WILLS AND TRUSTS: KNOW THE DIFFERENCE
Nov. 3, 2020
Last Will and Testament Vs Living Trust
Wills and trusts are both important for preserving your estate and legacy after you’re gone. However, these two legal arrangements aren’t the same thing. We often hear these two words used interchangeably or have clients ask us which would be better for them. This month, we’re here to set the record straight on the differences between wills and trusts and why they are not mutually exclusive.
A will is a legal arrangement that serves several important functions. It is used to designate your children’s legal guardians, details how you want your assets distributed, and allows you to name an executor to oversee this distribution to your beneficiaries. Whether it’s a meticulously typed document or handwritten, for a will to be valid in the state of Ohio, two witnesses who are not named within the will must be present when you endorse it.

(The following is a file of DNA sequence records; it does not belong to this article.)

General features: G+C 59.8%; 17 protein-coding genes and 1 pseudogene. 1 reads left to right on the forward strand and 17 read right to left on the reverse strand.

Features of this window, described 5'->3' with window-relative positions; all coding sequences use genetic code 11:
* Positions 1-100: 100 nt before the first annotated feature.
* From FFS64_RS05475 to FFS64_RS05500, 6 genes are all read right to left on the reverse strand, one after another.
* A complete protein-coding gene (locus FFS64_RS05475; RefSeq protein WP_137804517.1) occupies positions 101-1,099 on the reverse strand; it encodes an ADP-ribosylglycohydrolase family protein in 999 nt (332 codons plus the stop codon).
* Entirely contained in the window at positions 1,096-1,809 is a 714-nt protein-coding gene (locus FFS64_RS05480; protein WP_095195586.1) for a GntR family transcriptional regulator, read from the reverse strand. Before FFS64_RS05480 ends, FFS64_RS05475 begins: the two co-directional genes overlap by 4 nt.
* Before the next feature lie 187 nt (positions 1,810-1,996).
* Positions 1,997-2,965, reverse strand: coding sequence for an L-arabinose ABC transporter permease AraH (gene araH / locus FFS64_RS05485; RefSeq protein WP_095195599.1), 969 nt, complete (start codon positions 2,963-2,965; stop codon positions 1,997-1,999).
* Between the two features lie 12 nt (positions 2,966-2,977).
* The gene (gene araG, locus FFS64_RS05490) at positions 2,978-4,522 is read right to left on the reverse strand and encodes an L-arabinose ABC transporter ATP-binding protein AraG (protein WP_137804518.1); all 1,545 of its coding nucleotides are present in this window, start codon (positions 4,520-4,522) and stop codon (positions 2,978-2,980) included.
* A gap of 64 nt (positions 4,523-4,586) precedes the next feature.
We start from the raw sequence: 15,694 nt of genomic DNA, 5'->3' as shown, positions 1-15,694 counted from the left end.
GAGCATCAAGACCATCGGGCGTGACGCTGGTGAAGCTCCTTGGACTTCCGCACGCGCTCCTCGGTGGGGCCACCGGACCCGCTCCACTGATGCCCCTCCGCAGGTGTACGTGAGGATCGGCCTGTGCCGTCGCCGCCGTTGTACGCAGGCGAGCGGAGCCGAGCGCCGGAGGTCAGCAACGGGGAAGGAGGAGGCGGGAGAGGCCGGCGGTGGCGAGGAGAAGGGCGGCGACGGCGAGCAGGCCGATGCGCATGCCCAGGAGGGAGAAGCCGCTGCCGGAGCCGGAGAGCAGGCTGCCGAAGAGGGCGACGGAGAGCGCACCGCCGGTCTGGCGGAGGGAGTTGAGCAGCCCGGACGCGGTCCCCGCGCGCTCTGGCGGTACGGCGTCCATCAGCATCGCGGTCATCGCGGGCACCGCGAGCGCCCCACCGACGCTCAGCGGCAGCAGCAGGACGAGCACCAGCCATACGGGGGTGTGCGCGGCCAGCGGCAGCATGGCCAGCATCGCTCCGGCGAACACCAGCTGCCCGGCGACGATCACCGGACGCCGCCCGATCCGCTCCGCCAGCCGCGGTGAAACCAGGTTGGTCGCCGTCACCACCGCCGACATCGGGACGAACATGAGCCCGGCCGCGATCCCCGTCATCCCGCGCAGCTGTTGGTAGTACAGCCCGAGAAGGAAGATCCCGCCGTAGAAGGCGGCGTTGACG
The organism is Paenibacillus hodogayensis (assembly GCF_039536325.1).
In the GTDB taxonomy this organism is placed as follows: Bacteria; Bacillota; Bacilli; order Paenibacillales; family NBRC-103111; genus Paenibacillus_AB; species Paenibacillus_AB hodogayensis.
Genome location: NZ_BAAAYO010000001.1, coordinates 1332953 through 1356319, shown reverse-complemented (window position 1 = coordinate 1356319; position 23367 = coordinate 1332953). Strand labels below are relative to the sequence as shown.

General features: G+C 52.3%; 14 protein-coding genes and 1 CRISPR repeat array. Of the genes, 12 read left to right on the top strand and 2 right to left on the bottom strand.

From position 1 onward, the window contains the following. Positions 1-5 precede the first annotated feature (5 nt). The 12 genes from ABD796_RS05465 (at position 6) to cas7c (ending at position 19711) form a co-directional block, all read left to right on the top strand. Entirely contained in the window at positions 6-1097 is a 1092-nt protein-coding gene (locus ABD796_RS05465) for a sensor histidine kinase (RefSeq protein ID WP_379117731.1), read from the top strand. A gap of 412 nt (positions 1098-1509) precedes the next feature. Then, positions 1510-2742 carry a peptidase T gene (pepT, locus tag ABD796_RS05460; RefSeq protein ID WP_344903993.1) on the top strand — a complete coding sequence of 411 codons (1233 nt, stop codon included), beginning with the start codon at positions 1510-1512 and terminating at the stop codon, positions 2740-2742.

The important thing to remember with wills is that they are all subject to probate. This court process goes into the public record, determines the validity of the will, considers any objections, and pays any remaining creditors. Probate can take several months, longer if there is a probate dispute. The probate process is even longer if you die without a will.
A trust is a relationship in which you assign your assets through another legal entity, called a trustee. The trustee can be an individual, a bank, or an attorney, and the trustee is then responsible for transferring your assets to your beneficiaries. This keeps the transfer of your estate private and often avoids the need for probate entirely.
Unlike a will, a trust doesn’t allow you to name a chosen guardian for your children, dictate funeral arrangements, or determine who gets personal property items that were not specifically named within the trust.
This is why the two arrangements work well hand in hand. Trusts can keep your loved ones out of prolonged probate proceedings, while a will can ensure the minors in your family are looked after and the broad strokes of your last wishes are carried out.